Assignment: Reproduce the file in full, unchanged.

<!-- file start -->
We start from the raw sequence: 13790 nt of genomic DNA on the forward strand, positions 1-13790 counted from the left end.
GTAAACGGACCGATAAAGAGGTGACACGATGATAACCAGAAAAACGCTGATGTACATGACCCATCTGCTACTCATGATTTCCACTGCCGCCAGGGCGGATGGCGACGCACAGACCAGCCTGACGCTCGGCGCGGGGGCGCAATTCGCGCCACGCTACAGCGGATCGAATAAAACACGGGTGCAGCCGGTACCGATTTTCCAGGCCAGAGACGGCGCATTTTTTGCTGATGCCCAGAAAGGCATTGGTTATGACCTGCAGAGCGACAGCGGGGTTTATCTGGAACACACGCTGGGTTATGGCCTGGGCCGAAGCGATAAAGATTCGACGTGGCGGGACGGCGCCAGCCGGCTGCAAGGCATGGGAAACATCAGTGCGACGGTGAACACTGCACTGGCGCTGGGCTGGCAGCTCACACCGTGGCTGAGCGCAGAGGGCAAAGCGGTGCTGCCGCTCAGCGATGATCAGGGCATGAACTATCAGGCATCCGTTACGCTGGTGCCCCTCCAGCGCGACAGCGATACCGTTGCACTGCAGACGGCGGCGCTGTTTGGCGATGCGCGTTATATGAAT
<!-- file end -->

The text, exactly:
We start from the raw sequence: 13790 nt of genomic DNA on the forward strand, positions 1-13790 counted from the left end.
GTAAACGGACCGATAAAGAGGTGACACGATGATAACCAGAAAAACGCTGATGTACATGACCCATCTGCTACTCATGATTTCCACTGCCGCCAGGGCGGATGGCGACGCACAGACCAGCCTGACGCTCGGCGCGGGGGCGCAATTCGCGCCACGCTACAGCGGATCGAATAAAACACGGGTGCAGCCGGTACCGATTTTCCAGGCCAGAGACGGCGCATTTTTTGCTGATGCCCAGAAAGGCATTGGTTATGACCTGCAGAGCGACAGCGGGGTTTATCTGGAACACACGCTGGGTTATGGCCTGGGCCGAAGCGATAAAGATTCGACGTGGCGGGACGGCGCCAGCCGGCTGCAAGGCATGGGAAACATCAGTGCGACGGTGAACACTGCACTGGCGCTGGGCTGGCAGCTCACACCGTGGCTGAGCGCAGAGGGCAAAGCGGTGCTGCCGCTCAGCGATGATCAGGGCATGAACTATCAGGCATCCGTTACGCTGGTGCCCCTCCAGCGCGACAGCGATACCGTTGCACTGCAGACGGCGGCGCTGTTTGGCGATGCGCGTTATATGAAT